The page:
I posted here part one on Just Say It.
Steps to doing it
I was shy growing up. And it’s no wonder—with my speech impediment, Asperger’s Syndrome and dyslexia, I had a steep hill to climb to make myself heard and understood. So I know how hard it can be to speak out. As a little kid I often got beat up for speaking up; when you’re the one who speaks out, you draw the attention of bullies. Yet even as a little kid, something in me knew I had to, even if it meant making a fool of myself—which I often did.
From years of working to find my voice, and working with hundreds of men to do the same, I came up with a few key steps. One warning, though: these steps may not make others happy, but they will set you free.
Get clear on what you’re doing in the present moment
- Check in with your body. Are you tense? If so, where? Are you holding your breath? What does your body want to do? Does it want to leave? Are you avoiding a person or a conversation?
- Slow down to allow yourself to feel, very specifically, what is occurring in your body. Where is the most distressed part of your body? Are you clenching your jaw, holding your shoulders, collapsing your rib cage? Get specific. The more you feel your body, the more you will feel your emotions, the more you feel your emotions, the more you will have to speak.
- Listen behind your thoughts. Listen as if you are listening to a child whine—not to the words, but to the tone that is crying out for what the child needs.
- Notice how you want to distract yourself through your avoidance behaviors. You may want to get busy, or change the conversation, turn on the TV, lose yourself surfing the Internet. Some people exercise too much, eat too much, or sleep too much. Identify your own avoidance behaviors, and make yourself accountable when you try to slip into them.
Take your power
- You don’t need to follow. We all are trained to go with the herd. Notice when you are agreeing when you don’t really agree. Notice how naturally you agree, even superficially, to get along. This is not to say you need to suddenly become a leader of a group; it’s just that you don’t need to follow the pack. You can exist in your own space.
- You don’t need to speak up about everything. When not speaking leaves you feeling like you betrayed yourself or another person, that’s when you need to speak up.
- Choose the place and time to speak the unspeakable. When there has been an elephant sitting in the room for some time, you can choose when to point it out. Don’t wait until a crisis causes the truth to come out. Take a big risk and bring it up when you have an attentive audience.
- It’s not about having a script or having it all rehearsed. That won’t work. Someone tried to do that to me several years ago. When he was done with his soliloquy, I stood up and clapped. The rest of the group burst out into spontaneous laughter. It was a great performance[TR1] , but it wasn’t real and it wasn’t his truth.
- Have an emotional outline. Lay out what you feel and want before the conversation, knowing that you might not stick to it once the conversation begins—because once you start speaking, you will probably discover things you didn’t even realize you felt. Consider these aspects:
- What happened?
- What is or isn’t happening?
- What are you feeling? NOTE: You do NOT need to prove or justify your feelings. They are just your feelings.
- What do you want? Remember, though: It’s not so much about others “getting it” as it is about you speaking it. You have no control over how someone will hear you, react to you, or feel about what you have to say. You may want a heartfelt apology, but you may never get one. But just speaking the words, “I felt very hurt by your actions,” can be incredibly liberating.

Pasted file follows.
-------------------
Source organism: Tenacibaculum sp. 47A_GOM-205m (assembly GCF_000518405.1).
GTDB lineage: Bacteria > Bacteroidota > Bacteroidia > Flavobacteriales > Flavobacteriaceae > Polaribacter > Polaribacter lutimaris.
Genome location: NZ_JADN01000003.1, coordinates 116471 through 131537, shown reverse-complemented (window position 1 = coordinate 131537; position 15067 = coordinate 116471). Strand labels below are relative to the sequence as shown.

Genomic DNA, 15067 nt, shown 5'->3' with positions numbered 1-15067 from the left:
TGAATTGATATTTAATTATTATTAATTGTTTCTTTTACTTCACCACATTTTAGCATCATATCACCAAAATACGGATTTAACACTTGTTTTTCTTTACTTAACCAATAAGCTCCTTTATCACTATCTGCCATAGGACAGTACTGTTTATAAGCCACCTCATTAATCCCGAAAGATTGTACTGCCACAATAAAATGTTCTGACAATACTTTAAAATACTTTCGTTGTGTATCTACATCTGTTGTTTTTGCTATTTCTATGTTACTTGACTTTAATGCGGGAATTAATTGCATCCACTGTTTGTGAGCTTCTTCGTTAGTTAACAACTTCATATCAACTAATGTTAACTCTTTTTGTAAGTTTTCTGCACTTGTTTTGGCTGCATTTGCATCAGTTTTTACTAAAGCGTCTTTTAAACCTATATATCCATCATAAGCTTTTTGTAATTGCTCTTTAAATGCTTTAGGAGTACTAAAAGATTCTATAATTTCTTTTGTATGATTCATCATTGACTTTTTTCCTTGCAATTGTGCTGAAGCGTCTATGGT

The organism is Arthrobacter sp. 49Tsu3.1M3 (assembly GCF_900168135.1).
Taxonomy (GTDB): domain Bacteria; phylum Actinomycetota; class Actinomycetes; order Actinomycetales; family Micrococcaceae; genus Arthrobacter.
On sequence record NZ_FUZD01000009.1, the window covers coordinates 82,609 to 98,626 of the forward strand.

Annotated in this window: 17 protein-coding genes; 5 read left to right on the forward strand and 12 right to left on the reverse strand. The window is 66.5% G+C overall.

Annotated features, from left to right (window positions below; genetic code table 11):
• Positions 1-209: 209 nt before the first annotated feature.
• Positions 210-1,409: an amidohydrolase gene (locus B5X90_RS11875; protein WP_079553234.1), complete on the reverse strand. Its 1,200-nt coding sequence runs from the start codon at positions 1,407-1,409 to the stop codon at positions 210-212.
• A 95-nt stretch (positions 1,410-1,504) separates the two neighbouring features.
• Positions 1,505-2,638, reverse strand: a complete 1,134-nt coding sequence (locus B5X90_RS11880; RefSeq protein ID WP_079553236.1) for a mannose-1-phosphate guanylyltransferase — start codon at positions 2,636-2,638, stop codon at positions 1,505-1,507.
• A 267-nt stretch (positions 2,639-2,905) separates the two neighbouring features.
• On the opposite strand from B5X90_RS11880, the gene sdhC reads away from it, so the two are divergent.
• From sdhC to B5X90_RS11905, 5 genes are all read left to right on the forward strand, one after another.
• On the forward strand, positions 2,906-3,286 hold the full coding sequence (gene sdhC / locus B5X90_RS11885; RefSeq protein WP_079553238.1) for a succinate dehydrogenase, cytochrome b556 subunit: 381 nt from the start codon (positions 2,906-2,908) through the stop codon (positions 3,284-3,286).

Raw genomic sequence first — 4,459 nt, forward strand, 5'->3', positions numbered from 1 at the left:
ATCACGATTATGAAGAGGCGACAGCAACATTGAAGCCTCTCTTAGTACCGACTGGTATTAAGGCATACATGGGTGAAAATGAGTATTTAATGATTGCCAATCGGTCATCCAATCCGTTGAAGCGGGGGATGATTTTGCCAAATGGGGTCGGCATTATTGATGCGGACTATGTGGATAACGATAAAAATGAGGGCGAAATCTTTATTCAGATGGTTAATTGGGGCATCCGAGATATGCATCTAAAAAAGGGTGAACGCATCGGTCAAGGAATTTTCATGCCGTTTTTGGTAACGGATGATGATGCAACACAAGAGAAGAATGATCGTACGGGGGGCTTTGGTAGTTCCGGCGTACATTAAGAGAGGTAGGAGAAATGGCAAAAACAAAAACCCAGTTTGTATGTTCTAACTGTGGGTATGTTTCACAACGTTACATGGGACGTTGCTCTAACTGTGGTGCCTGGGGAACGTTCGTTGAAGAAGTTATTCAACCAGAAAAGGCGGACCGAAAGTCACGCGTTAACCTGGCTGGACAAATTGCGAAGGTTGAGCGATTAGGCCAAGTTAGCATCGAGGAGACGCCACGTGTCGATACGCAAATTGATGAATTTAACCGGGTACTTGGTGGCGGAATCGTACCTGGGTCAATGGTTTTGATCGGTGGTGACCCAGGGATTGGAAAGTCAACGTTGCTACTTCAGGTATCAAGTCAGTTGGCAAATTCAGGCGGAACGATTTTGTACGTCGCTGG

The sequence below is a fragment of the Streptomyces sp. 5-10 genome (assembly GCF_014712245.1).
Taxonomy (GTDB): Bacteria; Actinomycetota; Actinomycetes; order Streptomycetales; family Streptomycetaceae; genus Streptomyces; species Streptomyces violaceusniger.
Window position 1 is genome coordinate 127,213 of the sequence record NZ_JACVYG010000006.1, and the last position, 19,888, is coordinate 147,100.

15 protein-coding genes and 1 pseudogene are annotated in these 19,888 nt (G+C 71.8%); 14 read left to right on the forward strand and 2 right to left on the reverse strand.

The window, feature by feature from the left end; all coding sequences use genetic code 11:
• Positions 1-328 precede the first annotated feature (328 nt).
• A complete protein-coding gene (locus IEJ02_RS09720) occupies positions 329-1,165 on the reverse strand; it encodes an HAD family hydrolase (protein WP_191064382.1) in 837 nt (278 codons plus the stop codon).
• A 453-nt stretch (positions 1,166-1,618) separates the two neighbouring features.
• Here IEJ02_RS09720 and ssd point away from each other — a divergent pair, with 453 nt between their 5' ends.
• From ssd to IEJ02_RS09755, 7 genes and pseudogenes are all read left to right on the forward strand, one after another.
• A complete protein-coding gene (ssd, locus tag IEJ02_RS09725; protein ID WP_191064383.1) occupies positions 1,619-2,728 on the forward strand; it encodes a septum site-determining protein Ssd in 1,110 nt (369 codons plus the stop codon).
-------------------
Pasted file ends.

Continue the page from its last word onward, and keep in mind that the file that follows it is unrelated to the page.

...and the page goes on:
- Listen. Put it out there, then wait for a response. Keep breathing and feeling. Their reactions may not have anything to do with you.
- Make your decision. After you fully expressed and experienced others’ responses, you get to decide what’s next. Do you trust the person(s)? Do you need to make a new agreement? If you did, would he or she keep it?
The first few times you do this, it will be rough–especially if you are trying to speak honestly to someone who is not honest with himself (or herself) or you. As you are doing it you may think, “I suck at this. I can’t keep my focus. I can’t remember what I came up with. I’m not articulate.” All that might be true, but it doesn’t matter. The most important thing is that you’re breaking an entrenched pattern of keeping quiet.
When I started speaking out again as an adult (at some point, I decided the price was too high, and I started shutting up—well, shutting down), a lot of old emotional energy was being released, and I would shake and cry. The next round of emotions coming out was my suppressed rage. (Don’t be too alarmed at that. I’ve never seen released rage result in any violence.) Usually, you’ll just shout and swear. You lose control as all the unspoken feelings come out in the moment.
After a few of these full expressions, you will find that you speak up in the moment without forethought or effort. It is natural. You’ve taught yourself that you’re not in danger, and you can speak freely.
Choose one to three catch-up conversations for the next week where you in some small way get honest with someone. It doesn’t have to be uncomfortable. Speaking your truth can be a positive comment about why you appreciate the person. Something you’re thinking, but that you normally wouldn’t share. Some of the most difficult discussions to have are the ones where you are expressing your love.
Please share this with others who might benefit. I never met a man in this culture who didn’t come out of childhood repressed in some way. Enjoy speaking your truth. Share what occurred when you applied this. What was the hard part? What was the easy part?